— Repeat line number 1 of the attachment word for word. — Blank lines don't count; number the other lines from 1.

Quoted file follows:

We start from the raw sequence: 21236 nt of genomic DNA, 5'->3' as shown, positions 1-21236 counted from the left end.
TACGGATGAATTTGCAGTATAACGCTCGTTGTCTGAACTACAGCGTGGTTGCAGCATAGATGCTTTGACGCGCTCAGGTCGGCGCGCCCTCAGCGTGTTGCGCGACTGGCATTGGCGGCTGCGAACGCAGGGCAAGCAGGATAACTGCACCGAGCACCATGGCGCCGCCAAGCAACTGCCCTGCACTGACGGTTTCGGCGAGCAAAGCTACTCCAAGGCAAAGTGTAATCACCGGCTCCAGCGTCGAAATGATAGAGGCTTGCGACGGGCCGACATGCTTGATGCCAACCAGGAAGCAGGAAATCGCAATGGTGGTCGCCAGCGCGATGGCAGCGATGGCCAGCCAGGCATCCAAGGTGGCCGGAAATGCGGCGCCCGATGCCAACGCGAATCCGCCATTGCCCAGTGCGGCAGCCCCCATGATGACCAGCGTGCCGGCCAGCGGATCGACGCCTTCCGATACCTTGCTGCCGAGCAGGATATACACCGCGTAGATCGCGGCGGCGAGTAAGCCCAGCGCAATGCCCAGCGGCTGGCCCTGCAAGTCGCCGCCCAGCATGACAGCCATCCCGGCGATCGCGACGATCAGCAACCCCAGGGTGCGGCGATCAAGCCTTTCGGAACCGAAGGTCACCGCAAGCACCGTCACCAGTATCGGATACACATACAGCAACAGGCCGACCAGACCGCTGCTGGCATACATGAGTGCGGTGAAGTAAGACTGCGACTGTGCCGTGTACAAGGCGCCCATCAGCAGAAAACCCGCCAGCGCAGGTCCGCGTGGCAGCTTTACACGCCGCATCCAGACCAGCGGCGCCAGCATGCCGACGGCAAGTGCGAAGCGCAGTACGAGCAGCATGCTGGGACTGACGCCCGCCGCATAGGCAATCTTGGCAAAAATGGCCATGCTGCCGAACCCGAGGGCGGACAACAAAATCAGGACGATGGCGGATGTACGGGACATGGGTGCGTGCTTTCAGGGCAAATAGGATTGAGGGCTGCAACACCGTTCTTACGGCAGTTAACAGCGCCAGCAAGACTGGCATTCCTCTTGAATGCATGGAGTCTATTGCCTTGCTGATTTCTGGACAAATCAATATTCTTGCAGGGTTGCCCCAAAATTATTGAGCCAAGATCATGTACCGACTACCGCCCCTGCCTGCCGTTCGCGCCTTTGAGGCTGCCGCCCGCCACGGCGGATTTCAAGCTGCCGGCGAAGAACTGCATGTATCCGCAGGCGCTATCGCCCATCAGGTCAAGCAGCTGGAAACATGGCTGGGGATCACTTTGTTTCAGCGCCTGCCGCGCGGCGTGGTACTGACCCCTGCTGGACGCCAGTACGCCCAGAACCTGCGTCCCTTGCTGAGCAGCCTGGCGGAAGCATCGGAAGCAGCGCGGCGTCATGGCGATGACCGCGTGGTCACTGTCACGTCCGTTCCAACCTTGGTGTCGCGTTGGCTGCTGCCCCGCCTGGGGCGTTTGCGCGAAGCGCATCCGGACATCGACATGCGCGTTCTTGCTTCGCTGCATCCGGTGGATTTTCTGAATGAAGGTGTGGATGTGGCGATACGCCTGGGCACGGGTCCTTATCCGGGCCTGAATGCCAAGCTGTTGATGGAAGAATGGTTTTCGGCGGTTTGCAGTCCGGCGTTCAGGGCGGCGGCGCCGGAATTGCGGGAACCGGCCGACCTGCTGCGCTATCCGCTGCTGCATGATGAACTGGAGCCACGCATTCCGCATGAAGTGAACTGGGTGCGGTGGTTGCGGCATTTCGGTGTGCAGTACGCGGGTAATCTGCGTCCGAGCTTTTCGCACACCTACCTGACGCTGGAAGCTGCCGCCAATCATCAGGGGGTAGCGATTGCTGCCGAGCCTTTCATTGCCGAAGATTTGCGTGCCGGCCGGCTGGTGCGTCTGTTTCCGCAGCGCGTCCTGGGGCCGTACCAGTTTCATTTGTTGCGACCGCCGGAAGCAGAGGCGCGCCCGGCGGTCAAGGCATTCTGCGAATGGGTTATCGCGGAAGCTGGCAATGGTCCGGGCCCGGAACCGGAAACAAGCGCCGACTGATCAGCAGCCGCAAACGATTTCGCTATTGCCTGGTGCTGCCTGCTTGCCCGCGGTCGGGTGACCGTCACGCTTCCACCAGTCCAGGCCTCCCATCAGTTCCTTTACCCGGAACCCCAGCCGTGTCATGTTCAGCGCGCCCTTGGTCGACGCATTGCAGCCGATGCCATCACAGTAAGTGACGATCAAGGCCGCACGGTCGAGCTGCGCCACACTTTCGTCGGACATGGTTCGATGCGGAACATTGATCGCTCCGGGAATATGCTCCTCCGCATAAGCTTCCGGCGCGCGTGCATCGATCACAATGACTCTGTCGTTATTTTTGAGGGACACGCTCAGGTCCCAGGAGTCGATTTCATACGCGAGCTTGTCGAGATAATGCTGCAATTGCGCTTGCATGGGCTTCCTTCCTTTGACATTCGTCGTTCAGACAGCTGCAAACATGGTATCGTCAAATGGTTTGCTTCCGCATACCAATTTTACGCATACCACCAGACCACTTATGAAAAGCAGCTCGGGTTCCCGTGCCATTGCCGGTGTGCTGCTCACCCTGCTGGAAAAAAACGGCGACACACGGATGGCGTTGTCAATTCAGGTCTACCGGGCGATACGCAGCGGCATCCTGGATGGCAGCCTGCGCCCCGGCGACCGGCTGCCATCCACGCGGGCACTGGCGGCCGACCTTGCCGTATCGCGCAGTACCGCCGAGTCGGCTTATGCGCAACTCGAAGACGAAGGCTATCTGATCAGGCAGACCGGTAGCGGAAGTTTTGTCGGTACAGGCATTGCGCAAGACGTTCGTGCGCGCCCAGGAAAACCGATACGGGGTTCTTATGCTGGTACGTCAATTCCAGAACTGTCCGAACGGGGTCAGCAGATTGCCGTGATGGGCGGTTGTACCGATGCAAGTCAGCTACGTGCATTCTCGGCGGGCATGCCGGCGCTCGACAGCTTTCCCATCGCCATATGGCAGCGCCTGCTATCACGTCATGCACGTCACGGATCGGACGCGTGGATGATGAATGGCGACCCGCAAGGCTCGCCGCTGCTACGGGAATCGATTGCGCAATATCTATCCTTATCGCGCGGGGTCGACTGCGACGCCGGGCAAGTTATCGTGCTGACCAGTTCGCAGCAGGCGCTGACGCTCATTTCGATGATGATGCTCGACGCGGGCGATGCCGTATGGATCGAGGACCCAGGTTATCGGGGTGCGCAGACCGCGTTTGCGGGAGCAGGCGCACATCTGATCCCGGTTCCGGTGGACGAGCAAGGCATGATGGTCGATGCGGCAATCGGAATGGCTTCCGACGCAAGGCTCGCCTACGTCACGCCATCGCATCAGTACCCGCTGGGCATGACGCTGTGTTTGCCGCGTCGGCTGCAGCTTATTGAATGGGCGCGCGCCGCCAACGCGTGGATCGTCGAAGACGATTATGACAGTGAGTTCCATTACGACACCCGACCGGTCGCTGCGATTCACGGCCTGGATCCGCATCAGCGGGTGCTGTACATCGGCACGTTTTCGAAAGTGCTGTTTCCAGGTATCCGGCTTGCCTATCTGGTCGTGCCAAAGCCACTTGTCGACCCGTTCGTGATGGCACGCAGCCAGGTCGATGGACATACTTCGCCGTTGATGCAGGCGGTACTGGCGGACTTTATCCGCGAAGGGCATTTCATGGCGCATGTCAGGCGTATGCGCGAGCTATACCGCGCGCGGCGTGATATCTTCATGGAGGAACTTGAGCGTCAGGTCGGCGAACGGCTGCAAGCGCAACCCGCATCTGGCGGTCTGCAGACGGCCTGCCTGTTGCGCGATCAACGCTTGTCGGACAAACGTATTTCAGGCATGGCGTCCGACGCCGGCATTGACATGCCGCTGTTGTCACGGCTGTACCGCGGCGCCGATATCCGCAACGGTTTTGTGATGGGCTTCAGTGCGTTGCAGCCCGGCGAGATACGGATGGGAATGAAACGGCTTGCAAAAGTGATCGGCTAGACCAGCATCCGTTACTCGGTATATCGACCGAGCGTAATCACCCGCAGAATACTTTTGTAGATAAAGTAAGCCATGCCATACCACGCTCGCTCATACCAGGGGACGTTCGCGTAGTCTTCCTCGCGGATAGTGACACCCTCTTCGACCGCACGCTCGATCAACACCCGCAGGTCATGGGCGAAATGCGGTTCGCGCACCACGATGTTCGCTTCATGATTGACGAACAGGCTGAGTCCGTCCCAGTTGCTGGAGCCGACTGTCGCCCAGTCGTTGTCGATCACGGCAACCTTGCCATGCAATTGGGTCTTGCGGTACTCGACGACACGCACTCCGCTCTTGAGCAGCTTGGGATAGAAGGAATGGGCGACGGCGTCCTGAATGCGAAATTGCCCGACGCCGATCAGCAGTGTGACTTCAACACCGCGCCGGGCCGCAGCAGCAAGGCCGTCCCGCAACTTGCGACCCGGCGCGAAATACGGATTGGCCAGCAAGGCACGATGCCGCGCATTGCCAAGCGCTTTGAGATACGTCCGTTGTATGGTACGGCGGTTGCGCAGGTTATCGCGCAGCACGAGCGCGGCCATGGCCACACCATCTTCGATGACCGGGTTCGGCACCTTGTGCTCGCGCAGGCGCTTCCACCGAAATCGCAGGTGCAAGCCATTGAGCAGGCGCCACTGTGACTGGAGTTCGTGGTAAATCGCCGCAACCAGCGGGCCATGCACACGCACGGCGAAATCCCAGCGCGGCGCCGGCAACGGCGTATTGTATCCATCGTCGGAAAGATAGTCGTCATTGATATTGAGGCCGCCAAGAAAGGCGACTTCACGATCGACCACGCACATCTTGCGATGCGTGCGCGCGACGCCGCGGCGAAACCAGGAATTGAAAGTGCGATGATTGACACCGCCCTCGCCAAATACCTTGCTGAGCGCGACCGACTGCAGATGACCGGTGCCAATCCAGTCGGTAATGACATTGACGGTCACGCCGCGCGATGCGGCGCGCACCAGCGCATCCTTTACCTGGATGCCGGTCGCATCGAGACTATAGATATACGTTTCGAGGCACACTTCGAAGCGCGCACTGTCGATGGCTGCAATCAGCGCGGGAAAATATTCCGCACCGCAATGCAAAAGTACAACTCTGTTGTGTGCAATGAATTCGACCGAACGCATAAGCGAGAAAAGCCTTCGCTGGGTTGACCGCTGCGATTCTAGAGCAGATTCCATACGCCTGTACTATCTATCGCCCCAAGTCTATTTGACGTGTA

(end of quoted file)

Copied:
We start from the raw sequence: 21236 nt of genomic DNA, 5'->3' as shown, positions 1-21236 counted from the left end.